In the photobooth with...

In­ter­view by Rob Wil­son

RW: Can you de­scri­be Bling­C­re­te and its pro­per­ties? What is it?

HK: It’s a new­ly de­ve­lo­ped ma­te­rial: a light-re­f­lec­ting con­c­re­te, com­bi­ning the hea­vy sur­face of con­c­re­te with light-re­f­lec­ting qua­li­ties – crea­ted by em­bed­ding litt­le sphe­res of glass in­to the con­c­re­te to about 50% depth. Doing this you im­me­dia­te­ly get a uni­que pris­matic ef­fect, with each sphe­re ac­ting as a re­tro-re­f­lec­tor – mea­ning light is re­f­lec­ted away from its sour­ce at an equal and op­po­si­te ang­le.

TK: So this gi­ves it a ve­ry spe­cial sur­face: if you view it from a spe­ci­fic po­int, you get this ve­ry in­ten­si­ve re­f­lec­ti­on from a light-sour­ce, which gi­ves the so­lid con­c­re­te a glis­te­ning im­ma­te­rial im­pres­si­on…

HK: That‘s ba­si­cal­ly the trick about Bling­C­re­te!

RW: Al­most li­ke a meta­mor­pho­sis…

TK: Yes – and so the ma­te­rial has a cer­tain con­tra­dicto­ry cha­rac­ter com­bi­ning two po­lar op­po­si­te ma­te­rials: glass and con­c­re­te in one com­po­si­te.

RW: What’s the back­ground to the de­ve­lop­ment of Bling­C­re­te?

TK: It ca­me out of a pro­ject Hei­ke did for a sub­way sta­ti­on in Düs­sel­dorf. The idea the­re was to use light-re­f­lec­ting ma­te­rial but it tur­ned out that eve­r­y­t­hing on the mar­ket didn’t com­p­ly with fi­re re­gu­la­ti­ons. The­re­fo­re so­me­t­hing new nee­ded to be de­ve­lo­ped: light-re­f­lec­ting but not harm­ful to peop­le in a fi­re. Hen­ce Bling­C­re­te’s com­bi­na­ti­on of con­c­re­te and glass – ma­te­rials al­rea­dy used th­roug­hout pu­b­lic space.

On the con­cep­tual si­de, our back­grounds are that Hei­ke’s an ar­tist, and she al­rea­dy used re­tro-re­f­lec­ti­ve ma­te­rials in her work. Whilst I’m an ar­chi­tect, mo­re on the tech­ni­cal and sci­en­ti­fic si­de, and ha­ve writ­ten a book on smart sur­faces. So we com­bi­ned our two spe­ci­fic ty­pes of know­led­ge and ex­pe­ri­en­ce in ma­king Bling­C­re­te.

HK: We es­tab­lis­hed a re­se­arch pro­ject, found an in­vest­ment part­ner, be­gan to sci­en­ti­fi­cal­ly de­ve­lop the ma­te­rial and to set up the pro­duc­ti­on pro­ces­ses nee­ded in in­du­s­try - a real­ly long pro­cess. The­re’s a big dif­fe­ren­ce bet­we­en pro­du­cing a pro­to­ty­pe in a la­bo­rato­ry and thou­sands of squa­re me­t­res in a facto­ry!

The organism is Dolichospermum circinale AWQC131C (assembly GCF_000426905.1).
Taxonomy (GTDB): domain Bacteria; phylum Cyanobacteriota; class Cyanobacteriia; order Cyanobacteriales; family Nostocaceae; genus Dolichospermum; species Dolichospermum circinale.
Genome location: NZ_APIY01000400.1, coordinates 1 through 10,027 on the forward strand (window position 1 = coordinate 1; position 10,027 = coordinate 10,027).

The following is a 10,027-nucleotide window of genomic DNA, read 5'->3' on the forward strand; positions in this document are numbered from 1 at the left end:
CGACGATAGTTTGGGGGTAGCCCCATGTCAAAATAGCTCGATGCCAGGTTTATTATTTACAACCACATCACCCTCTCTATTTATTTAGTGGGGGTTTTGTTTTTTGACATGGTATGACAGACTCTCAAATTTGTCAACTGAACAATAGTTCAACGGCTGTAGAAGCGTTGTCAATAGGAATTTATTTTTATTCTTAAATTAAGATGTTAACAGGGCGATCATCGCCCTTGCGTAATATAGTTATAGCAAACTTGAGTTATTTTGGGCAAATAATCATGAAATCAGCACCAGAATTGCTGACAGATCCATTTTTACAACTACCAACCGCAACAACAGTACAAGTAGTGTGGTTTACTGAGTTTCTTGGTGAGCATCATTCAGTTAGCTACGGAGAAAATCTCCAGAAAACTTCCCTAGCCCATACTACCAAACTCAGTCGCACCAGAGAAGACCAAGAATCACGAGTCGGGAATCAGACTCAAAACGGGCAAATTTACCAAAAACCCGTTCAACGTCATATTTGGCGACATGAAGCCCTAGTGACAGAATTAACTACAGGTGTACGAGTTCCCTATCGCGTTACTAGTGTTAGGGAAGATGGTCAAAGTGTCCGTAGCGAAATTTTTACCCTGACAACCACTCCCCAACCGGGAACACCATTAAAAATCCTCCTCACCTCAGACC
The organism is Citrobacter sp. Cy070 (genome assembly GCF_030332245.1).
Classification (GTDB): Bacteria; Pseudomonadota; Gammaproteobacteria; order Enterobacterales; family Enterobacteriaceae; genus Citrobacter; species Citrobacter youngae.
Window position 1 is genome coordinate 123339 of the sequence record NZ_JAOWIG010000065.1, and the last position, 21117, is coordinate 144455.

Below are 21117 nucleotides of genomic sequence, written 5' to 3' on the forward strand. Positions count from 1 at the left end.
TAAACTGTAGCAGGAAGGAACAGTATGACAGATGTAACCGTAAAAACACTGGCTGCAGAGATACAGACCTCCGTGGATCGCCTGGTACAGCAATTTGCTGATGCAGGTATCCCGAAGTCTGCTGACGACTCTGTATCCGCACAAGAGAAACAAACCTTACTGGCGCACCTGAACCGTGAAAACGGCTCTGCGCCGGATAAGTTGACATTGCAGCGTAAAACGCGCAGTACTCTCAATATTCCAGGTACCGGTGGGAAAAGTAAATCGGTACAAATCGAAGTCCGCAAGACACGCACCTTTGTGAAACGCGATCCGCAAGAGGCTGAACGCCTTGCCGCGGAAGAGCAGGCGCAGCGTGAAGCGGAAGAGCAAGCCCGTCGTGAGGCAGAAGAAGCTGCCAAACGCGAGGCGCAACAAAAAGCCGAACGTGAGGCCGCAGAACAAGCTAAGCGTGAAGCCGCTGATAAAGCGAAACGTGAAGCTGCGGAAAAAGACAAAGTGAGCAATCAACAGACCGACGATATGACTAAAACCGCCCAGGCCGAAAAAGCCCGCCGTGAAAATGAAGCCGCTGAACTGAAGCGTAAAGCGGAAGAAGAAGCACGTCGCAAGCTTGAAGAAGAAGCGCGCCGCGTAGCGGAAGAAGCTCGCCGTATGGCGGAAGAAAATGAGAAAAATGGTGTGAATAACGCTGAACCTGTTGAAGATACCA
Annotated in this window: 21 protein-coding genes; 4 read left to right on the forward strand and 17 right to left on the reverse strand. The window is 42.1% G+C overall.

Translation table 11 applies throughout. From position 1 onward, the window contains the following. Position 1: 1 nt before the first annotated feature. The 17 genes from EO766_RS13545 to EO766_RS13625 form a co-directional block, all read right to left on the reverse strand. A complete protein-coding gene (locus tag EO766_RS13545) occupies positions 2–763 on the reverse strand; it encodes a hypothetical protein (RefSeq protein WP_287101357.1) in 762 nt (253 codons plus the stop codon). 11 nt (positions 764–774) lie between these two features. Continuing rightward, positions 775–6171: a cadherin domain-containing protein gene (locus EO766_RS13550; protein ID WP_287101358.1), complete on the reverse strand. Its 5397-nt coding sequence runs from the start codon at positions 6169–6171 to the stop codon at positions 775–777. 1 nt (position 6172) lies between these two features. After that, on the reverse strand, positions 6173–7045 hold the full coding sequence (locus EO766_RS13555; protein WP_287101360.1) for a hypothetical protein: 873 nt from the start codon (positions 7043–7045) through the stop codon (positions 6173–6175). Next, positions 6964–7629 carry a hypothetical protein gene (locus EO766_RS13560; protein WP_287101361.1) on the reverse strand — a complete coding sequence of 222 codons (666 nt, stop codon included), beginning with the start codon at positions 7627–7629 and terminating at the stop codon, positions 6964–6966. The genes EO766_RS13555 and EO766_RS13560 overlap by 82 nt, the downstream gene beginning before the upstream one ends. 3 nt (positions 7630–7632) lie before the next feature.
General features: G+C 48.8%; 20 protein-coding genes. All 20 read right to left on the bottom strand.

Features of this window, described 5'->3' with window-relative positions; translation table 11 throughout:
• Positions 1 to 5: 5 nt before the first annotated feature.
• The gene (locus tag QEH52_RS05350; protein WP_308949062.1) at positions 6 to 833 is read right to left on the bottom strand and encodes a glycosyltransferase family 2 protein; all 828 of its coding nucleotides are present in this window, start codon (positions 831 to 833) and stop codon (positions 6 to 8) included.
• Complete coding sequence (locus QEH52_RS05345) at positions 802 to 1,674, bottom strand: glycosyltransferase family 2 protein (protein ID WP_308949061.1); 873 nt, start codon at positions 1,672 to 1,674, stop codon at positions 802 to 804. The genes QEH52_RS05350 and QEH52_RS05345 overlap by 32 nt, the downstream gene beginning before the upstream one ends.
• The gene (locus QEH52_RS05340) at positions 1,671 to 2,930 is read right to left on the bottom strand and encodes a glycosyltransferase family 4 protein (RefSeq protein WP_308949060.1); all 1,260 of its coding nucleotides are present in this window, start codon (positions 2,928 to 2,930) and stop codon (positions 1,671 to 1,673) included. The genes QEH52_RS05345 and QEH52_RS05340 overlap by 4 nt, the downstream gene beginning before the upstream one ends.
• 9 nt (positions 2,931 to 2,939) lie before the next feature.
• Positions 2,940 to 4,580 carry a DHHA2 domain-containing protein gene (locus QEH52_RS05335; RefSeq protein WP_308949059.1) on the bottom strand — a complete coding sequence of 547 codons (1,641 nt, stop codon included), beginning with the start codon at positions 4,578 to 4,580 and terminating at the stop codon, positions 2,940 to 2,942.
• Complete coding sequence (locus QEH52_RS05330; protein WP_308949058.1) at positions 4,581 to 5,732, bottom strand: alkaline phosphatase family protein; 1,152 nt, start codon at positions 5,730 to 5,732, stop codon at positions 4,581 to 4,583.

RW: And the na­me: Bling­C­re­te?...

HK: …co­mes of cour­se from the hip-hop ‘bling’: shi­ny je­wel­ry etc.

RW: So how can Bling­C­re­te be used? What are its ap­p­li­ca­ti­ons?

HK: The­re are so ma­ny func­tio­nal ap­p­li­ca­ti­ons: for re­f­lec­ti­ve road mar­kings, in­du­s­trial ha­zard signs, plat­form ed­ges, tun­nels… And in ar­chi­tec­tu­re, it can be used on fa­ça­des, in in­te­rior de­sign, as a way-fin­ding sys­tem – or for small spe­cial si­tua­ti­ons whe­re a mes­sa­ge or gra­phic needs to be se­en but on­ly at a cer­tain the po­int whe­re the in­for­ma­ti­on is re­qui­red. It can al­so func­ti­on as a tac­ti­le sys­tem for blind peop­le.

TK: What’s nice for de­sig­ners is playing around with ideas of the vi­si­b­le and in­vi­si­b­le, and the ma­te­rial’s spe­cial qua­li­ty of chan­ging from being ac­ti­ve to pas­si­ve. It of­fers ve­ry in­te­res­ting pos­si­bi­li­ties to work with and in­te­g­ra­te in­to a de­sign.

RW: So a ba­lan­ce bet­we­en use and be­au­ty…

TK Yes and I think its ve­ry chal­len­ging and in­te­res­ting for de­sig­ners to play around with Bling­C­re­te’s an­ta­go­nistic cha­rac­te­ristics.

RW What about the la­test de­ve­lop­ments or pro­jects you’re in­vol­ved in?

HK: Well Bling­C­re­te is just now be­gin­ning to be used in so­me ve­ry in­te­res­ting pro­jects, which is real­ly ex­ci­ting: for fa­ça­des, si­g­na­ge sys­tems, in land­s­ca­pe ar­chi­tec­tu­re and pu­b­lic space.

TK: And we’re de­ve­lo­ping Bling­C­re­te using co­lou­red glass balls, and opaque ones too, whe­re the sur­face acts li­ke a mir­ror.

We’re al­so ex­p­lo­ring other ways of func­tio­na­li­zing con­c­re­te sur­faces. Right now we’re wor­king on a con­c­re­te sur­face to pro­du­ce en­er­gy using mag­netic for­ces, which is ve­ry pro­mi­sing.

HK. Apart from the de­ve­lop­ment and en­t­re­p­re­neu­rial si­de, as we’re from ar­chi­tec­tu­re and art back­grounds, what in­te­rests us are the con­cep­tual and aes­thetic qu­es­ti­ons. All our work to­ge­ther acts as a re­se­arch plat­form.

TK: The­re is a big dis­cus­si­on at the mo­ment about art and sci­en­ce. But our work on Bling­C­re­te and func­tio­na­li­zing con­c­re­te sur­faces are practi­cal pro­jects that com­bi­ne the­se two fields. What’s in­spi­ring is ha­ving the chan­ce to work with peop­le from all ty­pes of fields: sci­en­tists and ex­perts in ma­te­rial phy­sics, along­si­de ar­tists, ar­chi­tects and de­sig­ners.

Ba­si­cal­ly our work is on ma­te­rials but we are in­te­res­ted in the im­ma­te­rial! We al­ways on­ly use the ma­te­rial as a re­fe­ren­ce to things that are mo­re con­cep­tual: that’s what we do.

Über den Artikel

un­cu­be ma­ga­zi­ne 04
Rob Wilson